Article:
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Are gun buyback programs working?

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posted on Aug, 28 2006 @ 09:07 AM
Many cities are using gun buyback programs in an effort to lower crime rates. A typical program pays about $50 to anyone who turns in a gun. You don't have to identify yourself when you turn them in.

Boston recently started up another buyback program, but gives out $200 gift certificates to Target, since they discovered that people were using the cash to buy more guns.

Do you think these programs lower crime? Or do they actually contribute to crime in some other way?

posted on Aug, 28 2006 @ 02:52 PM
Gun "buy back" programs are a sham. For one thing, the government can't buy back what they never sold. Secondly, most of the guns are junk and, thirdly, sometimes people sell valuable antique guns, the value of which they don't understand. Fourthly, criminals can destroy evidence and get paid for it.

Here are some articles about these programs.

The Bush administration listed four primary reasons for ending the gun buyback program in its Federal Register notice:

Local housing authorities had shown little interest in applying for funding

Results of federally funded gun buybacks had been minimal

Program failed to reduce ownership of guns by criminals

Guns sold back were not the types of weapons typically used in crimes (many were old or inoperative)

According the administration's Federal Register notice, "The guns of choice for young offenders are fast, firing 9 millimeter or .380 caliber semiautomatic pistols that more often show up in crime records than at sites where buyback programs take place. According to the Bureau of Alcohol, Tobacco and Firearms, more than one-third, and it is estimated that possibly as many as one-half, of all guns seized from young adults nation-wide are new guns purchased legally within the previous 3 years."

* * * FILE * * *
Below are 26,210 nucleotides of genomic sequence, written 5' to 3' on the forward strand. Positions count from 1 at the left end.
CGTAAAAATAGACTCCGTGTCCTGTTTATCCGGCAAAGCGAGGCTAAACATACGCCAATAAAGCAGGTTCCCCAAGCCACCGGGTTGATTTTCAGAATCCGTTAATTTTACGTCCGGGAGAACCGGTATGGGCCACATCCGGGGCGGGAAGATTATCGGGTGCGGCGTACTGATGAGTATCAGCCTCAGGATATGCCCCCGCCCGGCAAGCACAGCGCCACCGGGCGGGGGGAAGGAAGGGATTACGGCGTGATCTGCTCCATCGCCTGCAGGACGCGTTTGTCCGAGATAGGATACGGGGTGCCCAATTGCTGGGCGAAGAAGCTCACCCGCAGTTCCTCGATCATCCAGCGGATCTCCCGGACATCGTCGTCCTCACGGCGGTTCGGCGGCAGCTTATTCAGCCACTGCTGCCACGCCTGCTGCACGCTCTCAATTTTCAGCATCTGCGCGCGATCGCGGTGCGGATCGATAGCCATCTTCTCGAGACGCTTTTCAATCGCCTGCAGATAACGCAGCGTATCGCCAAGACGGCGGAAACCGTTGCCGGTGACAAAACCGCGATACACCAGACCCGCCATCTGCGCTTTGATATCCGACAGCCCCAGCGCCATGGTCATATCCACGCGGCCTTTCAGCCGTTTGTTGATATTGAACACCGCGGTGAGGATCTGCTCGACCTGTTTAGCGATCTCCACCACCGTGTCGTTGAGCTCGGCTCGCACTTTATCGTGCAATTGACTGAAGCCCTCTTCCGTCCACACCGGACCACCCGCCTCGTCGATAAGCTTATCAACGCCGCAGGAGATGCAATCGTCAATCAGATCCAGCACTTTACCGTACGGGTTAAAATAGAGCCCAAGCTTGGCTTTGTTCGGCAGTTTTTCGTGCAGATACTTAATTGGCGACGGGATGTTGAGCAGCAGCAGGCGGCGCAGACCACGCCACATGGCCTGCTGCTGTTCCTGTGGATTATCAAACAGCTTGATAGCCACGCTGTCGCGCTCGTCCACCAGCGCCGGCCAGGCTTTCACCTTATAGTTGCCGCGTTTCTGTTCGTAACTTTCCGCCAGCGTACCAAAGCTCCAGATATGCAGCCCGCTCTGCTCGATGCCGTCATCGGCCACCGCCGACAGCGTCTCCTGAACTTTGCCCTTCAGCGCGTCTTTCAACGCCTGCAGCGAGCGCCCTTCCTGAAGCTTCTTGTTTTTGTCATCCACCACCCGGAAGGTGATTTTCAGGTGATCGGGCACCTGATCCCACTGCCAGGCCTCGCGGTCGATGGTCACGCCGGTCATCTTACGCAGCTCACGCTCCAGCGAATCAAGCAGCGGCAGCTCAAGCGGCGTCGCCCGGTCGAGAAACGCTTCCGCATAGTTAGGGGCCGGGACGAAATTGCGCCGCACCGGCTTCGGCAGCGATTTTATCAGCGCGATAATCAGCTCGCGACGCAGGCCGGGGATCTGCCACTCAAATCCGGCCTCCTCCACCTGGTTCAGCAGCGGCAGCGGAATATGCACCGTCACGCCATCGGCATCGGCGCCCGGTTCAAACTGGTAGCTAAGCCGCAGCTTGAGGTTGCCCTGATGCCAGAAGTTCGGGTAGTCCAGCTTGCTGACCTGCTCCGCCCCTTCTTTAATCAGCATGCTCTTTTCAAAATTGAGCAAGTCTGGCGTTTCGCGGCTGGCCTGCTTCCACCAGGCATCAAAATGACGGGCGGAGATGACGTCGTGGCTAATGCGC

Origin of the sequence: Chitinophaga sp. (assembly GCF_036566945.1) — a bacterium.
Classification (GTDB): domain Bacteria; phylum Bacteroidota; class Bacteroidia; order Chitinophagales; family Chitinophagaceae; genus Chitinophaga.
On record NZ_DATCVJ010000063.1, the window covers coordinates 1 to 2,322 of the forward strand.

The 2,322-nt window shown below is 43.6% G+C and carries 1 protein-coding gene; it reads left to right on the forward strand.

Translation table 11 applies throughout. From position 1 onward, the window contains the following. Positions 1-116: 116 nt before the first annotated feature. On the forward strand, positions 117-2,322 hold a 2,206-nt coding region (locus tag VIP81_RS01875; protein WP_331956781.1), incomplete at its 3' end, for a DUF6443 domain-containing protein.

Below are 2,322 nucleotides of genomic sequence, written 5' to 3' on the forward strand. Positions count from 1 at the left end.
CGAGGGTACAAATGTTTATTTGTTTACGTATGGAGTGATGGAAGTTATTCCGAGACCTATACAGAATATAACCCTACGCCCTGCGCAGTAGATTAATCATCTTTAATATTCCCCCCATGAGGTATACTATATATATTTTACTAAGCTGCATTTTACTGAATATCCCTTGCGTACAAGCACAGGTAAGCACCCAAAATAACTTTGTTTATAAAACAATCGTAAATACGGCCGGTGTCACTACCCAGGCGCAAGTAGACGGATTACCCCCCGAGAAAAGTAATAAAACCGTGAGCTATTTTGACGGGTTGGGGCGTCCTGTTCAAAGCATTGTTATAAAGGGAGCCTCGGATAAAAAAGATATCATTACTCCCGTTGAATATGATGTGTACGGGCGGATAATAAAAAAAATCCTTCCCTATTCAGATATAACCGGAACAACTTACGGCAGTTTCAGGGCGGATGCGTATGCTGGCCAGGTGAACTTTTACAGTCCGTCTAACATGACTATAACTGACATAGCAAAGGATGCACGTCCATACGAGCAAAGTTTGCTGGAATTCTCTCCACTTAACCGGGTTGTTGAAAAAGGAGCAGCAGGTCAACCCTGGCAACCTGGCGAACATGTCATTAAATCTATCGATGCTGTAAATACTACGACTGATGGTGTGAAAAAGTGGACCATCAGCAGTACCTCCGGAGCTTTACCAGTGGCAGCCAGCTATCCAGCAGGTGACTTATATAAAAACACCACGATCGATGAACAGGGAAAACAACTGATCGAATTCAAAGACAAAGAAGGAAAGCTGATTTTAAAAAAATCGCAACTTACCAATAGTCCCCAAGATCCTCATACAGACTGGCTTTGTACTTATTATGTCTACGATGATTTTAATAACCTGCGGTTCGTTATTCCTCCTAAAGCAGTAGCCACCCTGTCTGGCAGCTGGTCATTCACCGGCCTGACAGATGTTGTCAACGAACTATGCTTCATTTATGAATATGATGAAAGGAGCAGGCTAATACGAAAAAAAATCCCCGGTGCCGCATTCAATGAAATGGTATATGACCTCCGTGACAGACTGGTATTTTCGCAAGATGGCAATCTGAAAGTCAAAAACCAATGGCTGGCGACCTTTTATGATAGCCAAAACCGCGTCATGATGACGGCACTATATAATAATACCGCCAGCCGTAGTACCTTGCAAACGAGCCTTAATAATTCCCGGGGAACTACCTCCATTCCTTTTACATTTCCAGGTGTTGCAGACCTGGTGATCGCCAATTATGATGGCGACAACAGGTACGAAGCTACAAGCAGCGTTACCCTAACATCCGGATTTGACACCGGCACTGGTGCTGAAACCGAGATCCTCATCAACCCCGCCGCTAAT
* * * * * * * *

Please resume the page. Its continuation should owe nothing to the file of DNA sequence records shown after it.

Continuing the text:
...[I]ndependent follow-up studies of gun buy-backs in Seattle, Sacramento, St. Louis and Boston found no evidence that the programs reduced gun crime. In Seattle, researchers also checked coroner's records and hospital admissions data for the six months following a buy-back in 1992. They found no evidence of an effect on firearms-related deaths or injuries.

"The continuation of buy-back programs is a triumph of wishful thinking over all the available evidence," said Garen Wintemute, director of the Violence Prevention Research Program at the University of California at Davis.

The benefits may be too subtle to detect, said Clinton administration officials, who this year plan to devote $15 million to assist local gun buy-back programs. While they concede the programs do not often directly disarm criminals or recover the types of guns that criminals prefer to use, they nonetheless press the case that eliminating any gun ultimately reduces the risk of death or injury.

For the study, data for 1,188 guns acquired in Milwaukee-area buybacks during 1995 and 1996 were provided to the researchers by the State of Wisconsin Crime Laboratory. These were compared with data for guns involved in 475 suicides and homicides during the same period. Key findings of the study include:

  • 65% of homicide handguns were pistols; only 32% of buyback handguns were pistols. (Pistol refers to a handgun that is not a revolver.)

  • 22% of fatality-related handguns and 50% of buyback handguns were small-caliber.

  • Five manufacturers accounted for 42% of fatality-related handguns but only 6% of buyback handguns.

"The typical homicide or suicide handgun is relatively new and of larger caliber," Dr. Hargarten said. "The typical buyback handgun is older and of smaller caliber, more of an antique than a weapon."

"I don't think we anticipated that pistols would be more than twice as common in homicides as in buybacks," Dr. Hargarten said. The main benefit is probably in helping to prevent unintended deaths, of which our metropolitan area sees only a handful in an average year."

The very fact that governments call these programs "buy backs" should signal to all freedom-loving Americans that governments believe all guns rightfully belong to the state. It is simply "buying them back." Get it?

Listen to the way the Washington program is being run: According to the Washington Post, "This will mark the second time in eight months that city officials have asked residents to turn in their weapons for cash, NO QUESTIONS ASKED." (Emphasis added.)